In 2010, I worked for an organization that was like a well-run ship. The crew was well-trained and beyond competent. The equipment might not have been the latest, but it was fully functional and well-maintained. Relations between crew members were cordial. All the safety equipment was in place. But there was a problem. The captain said we were headed to New York but it looked to me like we were going to miss New York by a very long ways.
It was in this quandary that Paul Opoku-Mensah, the director of the Ghana Institute of Linguistics, Literacy and Bible Translation (GILLBT), asked me to come to Ghana twice to do some training of his staff. During my trips to Ghana, I had the opportunity to talk for hours on end with Paul, including twice on 14-hour drives between the north and the south of Ghana. Paul’s organization was nothing like mine. It had recently been rescued from nearly sinking and it was still leaking and listing. The crew suffered from factions and discord, even threatening to mutiny against the captain. But Paul had a plan for getting to New York I found compelling. His plan was similar in some ways to what I was thinking, but involved a number of things I had never heard of. When Paul asked Dayle and I to join the crew of his ship, we were faced with a stark choice – we could stay on our sleek ship going the wrong direction or join the fractious crew of a troubled derelict taking an uncharted course. We prayed and jumped ship.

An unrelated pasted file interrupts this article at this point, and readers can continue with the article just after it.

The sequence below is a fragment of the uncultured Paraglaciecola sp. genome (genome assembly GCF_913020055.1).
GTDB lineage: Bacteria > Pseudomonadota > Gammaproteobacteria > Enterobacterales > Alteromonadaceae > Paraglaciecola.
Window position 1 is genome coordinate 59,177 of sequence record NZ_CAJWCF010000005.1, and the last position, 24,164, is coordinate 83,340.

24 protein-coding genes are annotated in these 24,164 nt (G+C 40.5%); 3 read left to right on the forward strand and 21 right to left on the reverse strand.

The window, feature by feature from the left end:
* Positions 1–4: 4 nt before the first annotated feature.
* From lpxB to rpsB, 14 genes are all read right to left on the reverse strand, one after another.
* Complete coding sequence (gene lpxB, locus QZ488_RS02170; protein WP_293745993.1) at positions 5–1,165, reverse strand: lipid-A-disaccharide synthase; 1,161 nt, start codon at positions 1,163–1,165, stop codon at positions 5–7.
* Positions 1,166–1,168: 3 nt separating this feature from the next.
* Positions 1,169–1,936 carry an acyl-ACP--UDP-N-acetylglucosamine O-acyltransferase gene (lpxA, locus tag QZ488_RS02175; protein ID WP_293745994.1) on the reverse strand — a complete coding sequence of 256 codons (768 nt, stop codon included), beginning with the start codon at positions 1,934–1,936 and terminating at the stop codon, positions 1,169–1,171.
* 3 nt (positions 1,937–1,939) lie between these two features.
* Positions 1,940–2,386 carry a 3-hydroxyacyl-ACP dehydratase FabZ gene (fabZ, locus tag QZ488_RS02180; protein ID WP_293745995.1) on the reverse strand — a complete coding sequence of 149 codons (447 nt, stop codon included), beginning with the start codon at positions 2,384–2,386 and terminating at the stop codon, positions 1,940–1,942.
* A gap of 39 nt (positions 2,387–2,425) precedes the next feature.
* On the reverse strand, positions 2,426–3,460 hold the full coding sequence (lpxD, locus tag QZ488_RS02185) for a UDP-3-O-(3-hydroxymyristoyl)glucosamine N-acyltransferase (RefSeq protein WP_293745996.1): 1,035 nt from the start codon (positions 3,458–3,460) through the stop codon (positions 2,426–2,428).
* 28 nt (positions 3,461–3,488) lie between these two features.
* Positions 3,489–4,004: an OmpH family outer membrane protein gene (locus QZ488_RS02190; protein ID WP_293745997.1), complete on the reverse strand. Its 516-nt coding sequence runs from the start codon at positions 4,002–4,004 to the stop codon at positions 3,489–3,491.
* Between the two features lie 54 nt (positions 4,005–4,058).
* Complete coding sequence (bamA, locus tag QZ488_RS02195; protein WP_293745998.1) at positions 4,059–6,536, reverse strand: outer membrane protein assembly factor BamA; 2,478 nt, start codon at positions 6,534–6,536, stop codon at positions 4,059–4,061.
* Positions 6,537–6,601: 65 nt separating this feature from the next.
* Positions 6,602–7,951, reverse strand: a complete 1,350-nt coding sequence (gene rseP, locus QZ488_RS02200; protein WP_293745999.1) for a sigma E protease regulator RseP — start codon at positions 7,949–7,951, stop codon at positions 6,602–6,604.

Our “New York” destination involved engaging the church in Africa in translating the Bible into African Languages, and sustaining the use of the Bibles being translated.
A few days ago, Paul, the man who has been our captain for the last 7 years, moved on to something new. So I am looking back and evaluating the progress the ship has made. First, it didn’t sink! And while it hasn’t yet arrived at its destination, it is a LOT closer. Churches in Ghana have been engaged. They are giving money. It’s not enough yet, but it is growing substantially every year. Because churches understand and support ministry in Ghana languages, sustained use of translations in those languages is much more likely.
In addition to being fruitful, the journey has been intellectually stimulating. Paul taught me a lot about the theory and the practice of sustainability and engaging the church in Africa,
In 2011, God put before us a very uncertain path. That was not at all a bad thing.
Wonderful story and lesson, Ed. Lessons for business people as well.
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Joining together for a common purpose is difficult, but working together with a common perspective about how to achieve that purpose is rare and delightful. So glad God brought you together with Paul and his vision and team. I hope to meet him when we visit, even though he has “moved on” to the next journey. He sounds like a terrific wise brother. If the Ghana president is entrusting him with the National Cathedral for his next project his ability and trustworthy character must be well known. PTL.
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